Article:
The Best Way to Detect Lies in Interviews
Liars are nervous and therefore show nervous behaviors that observers can detect. This is the widespread view amongst the general public and professionals such as police and security personnel. Yet this is more a myth than a fact. Research has indeed shown that liars are typically more nervous than truth tellers. Research has also shown that observers (general public and professionals alike) pay attention to nonverbal signs of nervousness when they try to detect deceit. They pay particular attention to gaze aversion (looking away from the conversation partner) and fidgeting (scratching the hand, wrist, or head).
In fact, liars often do not show more nervous behaviors than truth tellers. There is typically no difference in gaze aversion between liars and truth tellers and liars typically make fewer rather than more movements than truth tellers.
Here’s why the myths are not true. First, the stereotypical view is that liars look away and fidget. Liars therefore actively try to suppress such behaviors to avoid making a suspicious impression. Second, lying often requires more mental effort than truth telling. Research has shown that hard thinking automatically decreases making movements because all the energy goes to the brain. This effect of thinking on making movements is easy to demonstrate. Ask someone to move around and clap their hands while saying the alphabet out loud: A, B, C, etc. Then ask the person to continue moving and hand clapping but now say the alphabet in reverse order: Z, Y, X, etc. You will see that the person will make fewer movements while saying the alphabet in reverse order.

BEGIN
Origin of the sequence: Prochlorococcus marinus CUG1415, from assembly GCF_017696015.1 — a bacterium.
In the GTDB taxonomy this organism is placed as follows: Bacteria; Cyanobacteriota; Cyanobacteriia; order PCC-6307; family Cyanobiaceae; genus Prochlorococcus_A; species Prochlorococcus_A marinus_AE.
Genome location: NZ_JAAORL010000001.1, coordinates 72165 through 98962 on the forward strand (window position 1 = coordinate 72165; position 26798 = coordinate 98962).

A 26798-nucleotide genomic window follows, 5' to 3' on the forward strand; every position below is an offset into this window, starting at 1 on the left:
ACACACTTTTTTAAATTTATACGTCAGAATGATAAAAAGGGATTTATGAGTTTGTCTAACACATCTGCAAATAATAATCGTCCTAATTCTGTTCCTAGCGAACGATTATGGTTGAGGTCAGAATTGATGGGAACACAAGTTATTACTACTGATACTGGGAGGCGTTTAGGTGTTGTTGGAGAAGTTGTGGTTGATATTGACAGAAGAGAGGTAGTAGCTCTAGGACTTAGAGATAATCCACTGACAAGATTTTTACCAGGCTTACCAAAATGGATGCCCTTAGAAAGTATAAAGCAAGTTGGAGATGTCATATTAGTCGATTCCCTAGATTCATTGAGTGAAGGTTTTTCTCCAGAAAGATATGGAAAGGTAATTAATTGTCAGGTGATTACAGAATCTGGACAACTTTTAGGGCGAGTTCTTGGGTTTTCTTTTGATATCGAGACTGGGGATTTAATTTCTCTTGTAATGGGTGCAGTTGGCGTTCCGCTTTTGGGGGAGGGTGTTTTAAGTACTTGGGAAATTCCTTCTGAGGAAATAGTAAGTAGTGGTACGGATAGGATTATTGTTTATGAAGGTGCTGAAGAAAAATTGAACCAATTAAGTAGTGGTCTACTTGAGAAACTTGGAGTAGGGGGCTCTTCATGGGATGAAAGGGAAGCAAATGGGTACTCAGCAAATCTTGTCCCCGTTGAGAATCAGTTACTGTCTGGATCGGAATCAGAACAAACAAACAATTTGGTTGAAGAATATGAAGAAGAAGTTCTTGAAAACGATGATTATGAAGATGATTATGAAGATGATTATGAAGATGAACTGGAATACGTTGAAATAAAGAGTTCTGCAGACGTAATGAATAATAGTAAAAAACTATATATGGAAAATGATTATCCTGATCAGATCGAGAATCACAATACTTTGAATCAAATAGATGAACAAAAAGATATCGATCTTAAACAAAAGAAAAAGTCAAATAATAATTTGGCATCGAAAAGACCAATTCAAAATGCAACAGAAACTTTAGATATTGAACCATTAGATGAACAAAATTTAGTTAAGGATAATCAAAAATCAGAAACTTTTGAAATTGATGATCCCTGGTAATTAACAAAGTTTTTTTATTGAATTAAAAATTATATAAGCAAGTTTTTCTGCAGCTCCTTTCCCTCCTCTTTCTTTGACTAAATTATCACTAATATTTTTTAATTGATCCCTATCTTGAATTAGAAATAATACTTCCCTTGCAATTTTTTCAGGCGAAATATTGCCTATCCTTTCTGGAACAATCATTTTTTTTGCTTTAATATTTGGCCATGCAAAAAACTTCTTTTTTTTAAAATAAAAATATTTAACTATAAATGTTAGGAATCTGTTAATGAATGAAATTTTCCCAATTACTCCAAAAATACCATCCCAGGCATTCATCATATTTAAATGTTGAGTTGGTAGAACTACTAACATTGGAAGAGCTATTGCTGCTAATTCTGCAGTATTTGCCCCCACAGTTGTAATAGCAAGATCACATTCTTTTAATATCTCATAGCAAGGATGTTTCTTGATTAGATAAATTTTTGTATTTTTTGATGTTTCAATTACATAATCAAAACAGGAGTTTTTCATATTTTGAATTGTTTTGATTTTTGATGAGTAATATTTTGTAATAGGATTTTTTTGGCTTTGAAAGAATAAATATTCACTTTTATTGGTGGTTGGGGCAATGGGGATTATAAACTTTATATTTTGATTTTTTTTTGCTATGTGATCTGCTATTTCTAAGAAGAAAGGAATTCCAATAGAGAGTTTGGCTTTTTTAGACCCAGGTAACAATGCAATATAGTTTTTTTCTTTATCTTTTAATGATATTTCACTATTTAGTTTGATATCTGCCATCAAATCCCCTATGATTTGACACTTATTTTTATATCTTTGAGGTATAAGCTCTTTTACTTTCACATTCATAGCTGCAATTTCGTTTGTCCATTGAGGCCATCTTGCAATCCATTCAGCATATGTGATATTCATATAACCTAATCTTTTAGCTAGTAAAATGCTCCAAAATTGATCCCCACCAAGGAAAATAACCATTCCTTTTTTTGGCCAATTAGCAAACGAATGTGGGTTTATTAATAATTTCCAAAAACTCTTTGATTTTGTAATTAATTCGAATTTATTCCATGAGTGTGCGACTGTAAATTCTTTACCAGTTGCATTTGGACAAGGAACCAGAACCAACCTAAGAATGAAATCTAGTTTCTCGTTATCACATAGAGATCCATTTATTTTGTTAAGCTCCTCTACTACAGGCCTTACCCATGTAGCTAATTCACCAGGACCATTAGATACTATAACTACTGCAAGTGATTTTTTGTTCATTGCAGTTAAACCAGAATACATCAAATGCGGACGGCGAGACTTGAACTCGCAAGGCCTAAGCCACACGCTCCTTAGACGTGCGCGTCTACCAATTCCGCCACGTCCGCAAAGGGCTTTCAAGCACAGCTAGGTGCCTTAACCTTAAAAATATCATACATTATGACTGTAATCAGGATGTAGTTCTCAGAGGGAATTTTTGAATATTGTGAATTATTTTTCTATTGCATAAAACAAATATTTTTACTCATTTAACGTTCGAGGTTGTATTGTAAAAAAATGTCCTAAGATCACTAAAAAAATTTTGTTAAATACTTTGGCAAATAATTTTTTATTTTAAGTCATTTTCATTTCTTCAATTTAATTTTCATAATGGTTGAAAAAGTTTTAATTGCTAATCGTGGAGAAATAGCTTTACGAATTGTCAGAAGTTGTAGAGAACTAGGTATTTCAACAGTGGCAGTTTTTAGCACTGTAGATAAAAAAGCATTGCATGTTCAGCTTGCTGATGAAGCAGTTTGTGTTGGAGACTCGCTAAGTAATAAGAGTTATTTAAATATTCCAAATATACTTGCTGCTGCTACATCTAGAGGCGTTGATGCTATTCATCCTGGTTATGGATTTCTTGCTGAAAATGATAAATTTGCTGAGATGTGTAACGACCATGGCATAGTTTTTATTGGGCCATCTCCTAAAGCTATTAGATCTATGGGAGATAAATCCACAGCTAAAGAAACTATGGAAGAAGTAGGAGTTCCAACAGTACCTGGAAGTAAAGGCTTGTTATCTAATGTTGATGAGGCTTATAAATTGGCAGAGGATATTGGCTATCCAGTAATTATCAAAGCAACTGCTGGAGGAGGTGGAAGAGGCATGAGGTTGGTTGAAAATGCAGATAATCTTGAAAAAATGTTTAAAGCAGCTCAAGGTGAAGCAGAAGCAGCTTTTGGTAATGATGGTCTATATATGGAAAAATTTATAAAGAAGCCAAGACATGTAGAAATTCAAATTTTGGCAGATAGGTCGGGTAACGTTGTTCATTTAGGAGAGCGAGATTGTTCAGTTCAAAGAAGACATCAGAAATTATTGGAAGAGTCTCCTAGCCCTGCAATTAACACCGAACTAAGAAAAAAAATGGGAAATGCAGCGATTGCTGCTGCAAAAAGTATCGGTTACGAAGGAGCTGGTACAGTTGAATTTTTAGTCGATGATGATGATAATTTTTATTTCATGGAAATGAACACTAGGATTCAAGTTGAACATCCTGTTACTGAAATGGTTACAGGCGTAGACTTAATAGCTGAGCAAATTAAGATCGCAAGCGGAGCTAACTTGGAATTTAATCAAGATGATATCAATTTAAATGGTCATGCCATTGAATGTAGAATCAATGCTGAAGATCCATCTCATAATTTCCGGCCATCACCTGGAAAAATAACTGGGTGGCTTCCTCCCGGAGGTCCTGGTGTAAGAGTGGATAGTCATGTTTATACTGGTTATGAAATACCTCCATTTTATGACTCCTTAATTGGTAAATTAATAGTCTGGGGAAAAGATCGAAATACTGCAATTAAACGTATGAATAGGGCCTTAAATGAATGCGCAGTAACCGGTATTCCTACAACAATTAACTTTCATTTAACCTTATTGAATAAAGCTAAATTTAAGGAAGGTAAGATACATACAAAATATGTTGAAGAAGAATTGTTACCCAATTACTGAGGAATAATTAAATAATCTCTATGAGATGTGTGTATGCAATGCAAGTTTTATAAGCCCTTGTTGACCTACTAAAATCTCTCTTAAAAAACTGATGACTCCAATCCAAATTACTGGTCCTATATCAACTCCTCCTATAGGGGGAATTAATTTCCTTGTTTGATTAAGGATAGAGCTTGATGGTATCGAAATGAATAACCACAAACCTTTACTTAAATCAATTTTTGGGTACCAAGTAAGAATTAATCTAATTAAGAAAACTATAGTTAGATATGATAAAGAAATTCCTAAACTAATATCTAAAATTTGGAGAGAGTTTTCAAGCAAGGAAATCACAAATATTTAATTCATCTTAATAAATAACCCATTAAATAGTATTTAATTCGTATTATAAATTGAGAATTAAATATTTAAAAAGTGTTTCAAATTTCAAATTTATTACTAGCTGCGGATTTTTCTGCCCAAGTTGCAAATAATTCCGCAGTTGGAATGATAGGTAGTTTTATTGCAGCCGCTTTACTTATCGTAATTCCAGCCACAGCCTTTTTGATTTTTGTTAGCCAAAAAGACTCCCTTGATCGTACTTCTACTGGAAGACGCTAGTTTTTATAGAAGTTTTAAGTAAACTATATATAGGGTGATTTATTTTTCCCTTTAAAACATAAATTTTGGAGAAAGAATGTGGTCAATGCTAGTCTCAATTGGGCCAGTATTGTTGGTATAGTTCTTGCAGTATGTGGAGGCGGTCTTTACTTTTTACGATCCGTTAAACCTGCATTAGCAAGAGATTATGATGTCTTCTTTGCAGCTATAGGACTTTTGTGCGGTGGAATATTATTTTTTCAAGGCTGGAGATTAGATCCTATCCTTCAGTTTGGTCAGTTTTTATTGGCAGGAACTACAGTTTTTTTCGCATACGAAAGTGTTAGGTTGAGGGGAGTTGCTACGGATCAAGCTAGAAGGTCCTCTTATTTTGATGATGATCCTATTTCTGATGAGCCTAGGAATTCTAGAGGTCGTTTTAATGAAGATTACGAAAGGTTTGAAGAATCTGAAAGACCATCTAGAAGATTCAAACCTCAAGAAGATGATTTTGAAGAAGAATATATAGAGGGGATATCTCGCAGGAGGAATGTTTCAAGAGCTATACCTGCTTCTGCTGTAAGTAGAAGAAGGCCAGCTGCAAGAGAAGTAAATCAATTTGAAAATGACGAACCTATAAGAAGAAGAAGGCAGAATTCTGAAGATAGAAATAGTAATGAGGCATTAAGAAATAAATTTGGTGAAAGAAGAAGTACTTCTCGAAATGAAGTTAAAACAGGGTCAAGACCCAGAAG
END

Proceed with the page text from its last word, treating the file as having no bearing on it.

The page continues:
Nonverbal cues to deception are, in fact, typically faint and unreliable. Most nonverbal cues are not related to deception at all and the most diagnostic nonverbal cue is the equivalent of the difference in height between a 15 and 16 year old girl. Such differences are too small to rely upon. Verbal cues to deceit—that is cues conveyed in the words people use—are typically more revealing, with the most revealing cue being the equivalent of the difference in height between a 14 and 18 year old girl—something easily noticed with the naked eye. It is therefore not surprising that if observers just have access to nonverbal cues when attempting to detect deceit, their ability to distinguish between lies and truths does not exceed chance. A large overview of such research showed an accuracy rate of 52%, which does not exceed flipping a coin (50%). However, when observers could only hear the person speaking, their accuracy rate was well above chance at 63%.
The main message for professionals therefore is that they should stay away from observing nonverbal behavior when they attempt to detect deceit in interviews and should listen to speech instead. Observing people’s behavior to detect deceit is culturally determined and reflects training. American professionals are often taught to pay attention to nonverbal behaviors and therefore tend to pay more attention to them than West European professionals, who are more frequently told that nonverbal cues to deception are weak and unreliable.